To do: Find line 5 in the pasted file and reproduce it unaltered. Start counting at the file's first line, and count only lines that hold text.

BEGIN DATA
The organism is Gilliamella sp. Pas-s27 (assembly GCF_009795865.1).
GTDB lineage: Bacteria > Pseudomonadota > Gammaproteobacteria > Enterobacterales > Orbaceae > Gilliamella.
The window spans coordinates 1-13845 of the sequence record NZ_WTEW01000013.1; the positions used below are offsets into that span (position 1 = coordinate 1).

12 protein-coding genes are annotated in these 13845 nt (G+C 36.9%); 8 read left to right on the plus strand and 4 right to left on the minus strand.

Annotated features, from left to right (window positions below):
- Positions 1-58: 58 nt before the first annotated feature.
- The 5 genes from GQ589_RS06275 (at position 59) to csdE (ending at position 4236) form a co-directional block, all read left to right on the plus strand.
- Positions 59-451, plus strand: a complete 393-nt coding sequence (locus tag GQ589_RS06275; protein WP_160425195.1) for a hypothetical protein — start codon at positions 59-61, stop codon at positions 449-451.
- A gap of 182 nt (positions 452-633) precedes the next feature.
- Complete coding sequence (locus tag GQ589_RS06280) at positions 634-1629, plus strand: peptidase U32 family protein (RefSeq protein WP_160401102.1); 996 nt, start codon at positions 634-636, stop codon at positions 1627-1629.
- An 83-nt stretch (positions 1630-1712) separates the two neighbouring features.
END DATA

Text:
Annotated features, from left to right (window positions below):